The project I will be focusing on will consist of implementing a plan to restore a wetland. The wetland, known as Dosey Gap, is located off Schoolhouse Gap trail. Survey methods include utilizing a Trimble device in order to collect points along the perimeter towards the creation of a polygon that best represents the wetlands overall area. Points were also taken of a present ditch which has offset hydrology for a period of time now. Species present and cover per species were also taken into consideration. Soil cores will be taken in the near future as well.
Some background information: The wetland was previously restored in 1993 due to the impact that the ditch had on the natural hydrology. However, the methods used in the act of restoring hydrology were not permanent enough in the long run due to the use of logs being used to deter the natural watershed back into the Dosey Gap hydrological system, the logs faced degradation overtime. Thus, the wetland was decided to be revisited in order to implement a permanent tactic in order to direct it towards a more stable and long-term restoration.
Standing in a ditch
Working on this wetland restoration project will also be utilized as a model for other wetlands in the area with similar characteristics. Although there is a high likelihood of not being able to see through its final restoration stages due to this internship being of a short period of time, I find this to be an educational opportunity that will assist with implementing possible future wetland restorations.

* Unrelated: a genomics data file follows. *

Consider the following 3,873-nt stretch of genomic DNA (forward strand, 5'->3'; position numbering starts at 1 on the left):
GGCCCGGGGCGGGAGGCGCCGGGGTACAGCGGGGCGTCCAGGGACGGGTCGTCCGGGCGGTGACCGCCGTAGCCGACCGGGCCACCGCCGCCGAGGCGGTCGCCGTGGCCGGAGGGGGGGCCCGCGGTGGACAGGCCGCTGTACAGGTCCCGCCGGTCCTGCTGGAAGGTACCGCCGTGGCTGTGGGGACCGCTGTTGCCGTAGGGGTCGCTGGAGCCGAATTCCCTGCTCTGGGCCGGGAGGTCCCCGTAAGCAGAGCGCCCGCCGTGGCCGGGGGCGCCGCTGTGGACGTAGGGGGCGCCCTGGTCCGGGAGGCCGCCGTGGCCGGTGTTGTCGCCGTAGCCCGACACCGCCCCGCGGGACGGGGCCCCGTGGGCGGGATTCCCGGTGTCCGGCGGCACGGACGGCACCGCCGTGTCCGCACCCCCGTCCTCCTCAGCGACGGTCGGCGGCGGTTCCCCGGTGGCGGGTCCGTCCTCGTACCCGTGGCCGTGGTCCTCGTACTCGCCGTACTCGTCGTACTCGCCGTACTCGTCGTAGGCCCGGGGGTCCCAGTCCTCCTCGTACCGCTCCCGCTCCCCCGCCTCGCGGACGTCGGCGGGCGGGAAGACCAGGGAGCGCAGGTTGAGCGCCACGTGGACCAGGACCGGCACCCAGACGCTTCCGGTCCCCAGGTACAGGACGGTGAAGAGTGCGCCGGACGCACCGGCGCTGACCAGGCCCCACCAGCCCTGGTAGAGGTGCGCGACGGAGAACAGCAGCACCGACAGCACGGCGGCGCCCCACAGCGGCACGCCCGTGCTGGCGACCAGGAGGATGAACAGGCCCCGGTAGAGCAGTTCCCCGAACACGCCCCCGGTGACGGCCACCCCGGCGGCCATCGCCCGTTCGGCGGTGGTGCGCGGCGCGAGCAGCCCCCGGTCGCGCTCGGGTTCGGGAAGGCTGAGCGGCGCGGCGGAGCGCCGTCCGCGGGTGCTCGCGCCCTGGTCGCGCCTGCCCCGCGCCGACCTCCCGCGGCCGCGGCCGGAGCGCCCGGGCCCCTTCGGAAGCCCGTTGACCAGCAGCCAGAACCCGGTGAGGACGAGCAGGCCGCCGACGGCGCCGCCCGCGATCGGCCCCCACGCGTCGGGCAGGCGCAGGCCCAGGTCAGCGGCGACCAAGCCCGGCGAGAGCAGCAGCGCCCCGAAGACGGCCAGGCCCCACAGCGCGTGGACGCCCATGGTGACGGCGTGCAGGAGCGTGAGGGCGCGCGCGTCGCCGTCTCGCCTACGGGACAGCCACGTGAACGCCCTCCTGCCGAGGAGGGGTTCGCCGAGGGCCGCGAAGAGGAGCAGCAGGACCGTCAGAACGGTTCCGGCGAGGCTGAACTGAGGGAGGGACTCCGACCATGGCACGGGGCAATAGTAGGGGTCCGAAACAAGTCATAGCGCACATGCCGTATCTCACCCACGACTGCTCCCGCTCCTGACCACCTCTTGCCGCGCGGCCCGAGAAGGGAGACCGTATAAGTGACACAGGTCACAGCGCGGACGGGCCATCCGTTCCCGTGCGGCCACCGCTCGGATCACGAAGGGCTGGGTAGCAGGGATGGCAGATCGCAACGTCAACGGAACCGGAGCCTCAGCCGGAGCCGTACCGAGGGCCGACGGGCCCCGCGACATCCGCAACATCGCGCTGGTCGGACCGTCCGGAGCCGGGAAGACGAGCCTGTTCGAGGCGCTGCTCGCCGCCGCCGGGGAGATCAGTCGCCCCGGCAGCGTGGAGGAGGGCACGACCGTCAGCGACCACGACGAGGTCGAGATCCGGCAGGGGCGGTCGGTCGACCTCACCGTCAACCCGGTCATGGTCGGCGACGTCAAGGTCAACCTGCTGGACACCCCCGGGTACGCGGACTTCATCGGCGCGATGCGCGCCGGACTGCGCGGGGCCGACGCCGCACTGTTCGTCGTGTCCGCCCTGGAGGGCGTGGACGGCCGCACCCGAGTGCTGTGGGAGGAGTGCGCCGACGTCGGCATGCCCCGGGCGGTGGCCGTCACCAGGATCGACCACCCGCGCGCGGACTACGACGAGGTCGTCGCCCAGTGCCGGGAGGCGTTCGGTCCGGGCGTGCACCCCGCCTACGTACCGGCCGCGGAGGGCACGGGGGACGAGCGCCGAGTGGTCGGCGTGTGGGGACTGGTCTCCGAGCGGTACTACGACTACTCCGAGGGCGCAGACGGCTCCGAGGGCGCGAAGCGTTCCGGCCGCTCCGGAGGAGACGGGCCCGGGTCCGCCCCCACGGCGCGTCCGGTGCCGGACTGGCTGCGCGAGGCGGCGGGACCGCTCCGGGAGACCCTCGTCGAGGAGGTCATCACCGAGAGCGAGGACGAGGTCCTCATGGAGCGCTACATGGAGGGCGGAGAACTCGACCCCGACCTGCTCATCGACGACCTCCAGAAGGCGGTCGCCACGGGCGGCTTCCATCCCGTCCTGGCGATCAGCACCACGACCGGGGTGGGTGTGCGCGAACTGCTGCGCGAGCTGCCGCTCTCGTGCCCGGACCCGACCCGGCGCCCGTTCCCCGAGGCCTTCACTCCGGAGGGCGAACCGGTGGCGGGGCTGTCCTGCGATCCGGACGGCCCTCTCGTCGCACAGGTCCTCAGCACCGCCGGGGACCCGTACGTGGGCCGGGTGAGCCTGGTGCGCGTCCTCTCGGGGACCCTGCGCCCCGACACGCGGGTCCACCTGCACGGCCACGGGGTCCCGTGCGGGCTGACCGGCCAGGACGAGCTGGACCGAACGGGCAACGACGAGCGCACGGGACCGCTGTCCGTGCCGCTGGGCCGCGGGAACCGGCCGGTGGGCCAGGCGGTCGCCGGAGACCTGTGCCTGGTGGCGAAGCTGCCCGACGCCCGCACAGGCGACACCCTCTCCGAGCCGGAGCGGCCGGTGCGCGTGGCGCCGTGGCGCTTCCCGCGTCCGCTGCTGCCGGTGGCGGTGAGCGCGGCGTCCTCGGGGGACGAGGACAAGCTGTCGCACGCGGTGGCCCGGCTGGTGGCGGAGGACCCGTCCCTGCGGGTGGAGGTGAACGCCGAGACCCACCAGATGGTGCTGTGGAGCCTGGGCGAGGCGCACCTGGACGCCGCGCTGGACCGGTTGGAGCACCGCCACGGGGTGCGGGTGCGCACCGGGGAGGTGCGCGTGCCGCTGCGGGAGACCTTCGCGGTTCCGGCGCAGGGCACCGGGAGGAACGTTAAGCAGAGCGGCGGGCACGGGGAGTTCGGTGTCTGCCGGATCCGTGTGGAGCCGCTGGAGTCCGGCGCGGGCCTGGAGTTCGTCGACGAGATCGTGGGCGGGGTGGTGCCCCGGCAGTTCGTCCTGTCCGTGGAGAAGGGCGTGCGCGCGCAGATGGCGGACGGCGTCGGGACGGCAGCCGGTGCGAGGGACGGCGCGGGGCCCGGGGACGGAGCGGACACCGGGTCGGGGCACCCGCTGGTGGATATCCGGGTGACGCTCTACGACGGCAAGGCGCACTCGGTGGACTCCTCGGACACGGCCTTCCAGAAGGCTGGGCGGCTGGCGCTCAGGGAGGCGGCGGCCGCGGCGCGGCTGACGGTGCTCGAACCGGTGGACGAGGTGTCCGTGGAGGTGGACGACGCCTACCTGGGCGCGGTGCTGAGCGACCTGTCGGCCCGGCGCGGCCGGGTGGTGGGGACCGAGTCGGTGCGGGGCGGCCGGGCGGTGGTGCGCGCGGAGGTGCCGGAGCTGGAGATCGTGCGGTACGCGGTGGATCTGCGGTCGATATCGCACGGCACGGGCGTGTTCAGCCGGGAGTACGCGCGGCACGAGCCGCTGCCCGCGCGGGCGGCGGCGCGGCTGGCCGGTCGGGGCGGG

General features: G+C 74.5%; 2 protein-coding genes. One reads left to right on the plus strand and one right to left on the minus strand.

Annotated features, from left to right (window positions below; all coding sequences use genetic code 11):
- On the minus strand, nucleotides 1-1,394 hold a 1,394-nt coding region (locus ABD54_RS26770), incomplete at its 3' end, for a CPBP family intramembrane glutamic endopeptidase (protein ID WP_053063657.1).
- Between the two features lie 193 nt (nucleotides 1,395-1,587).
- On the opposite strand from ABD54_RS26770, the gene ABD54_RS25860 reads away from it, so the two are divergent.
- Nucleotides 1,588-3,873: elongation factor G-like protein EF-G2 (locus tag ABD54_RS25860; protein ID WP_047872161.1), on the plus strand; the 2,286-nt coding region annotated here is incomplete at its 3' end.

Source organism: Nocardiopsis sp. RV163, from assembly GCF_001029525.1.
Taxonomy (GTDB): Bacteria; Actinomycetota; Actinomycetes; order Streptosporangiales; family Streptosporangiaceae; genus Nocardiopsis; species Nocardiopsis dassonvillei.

*Featured Image: Dosey Gap ditch redirecting natural watershed away from wetland.
Katherine Castrillon graduated from Florida International University with a Bachelors degree in Environmental Studies, minor in Biology, certificate in Agroecology, and certificate in Biodiversity and Ecosystem Management. This summer she is working with the National Park Service stationed in the Great Smoky Mountains under Vegetation Monitoring contributing to projects such as Long-Term Vegetation Plots, Accuracy Assessment, Wetland Mapping and Monitoring, and Rare Species. After the internship, she plans on preparing towards graduate school while simultaneously working for an ecology research lab focused on vegetation communities and wetlands.
Chelsea Collins worked at Lava Beds National Monument implementing North American Bat Protocol to monitor cave roosting bats. Her work took her into caves, as well as to cave entrances to study populations of the park's common species, including Townsend's Big Eared Bat.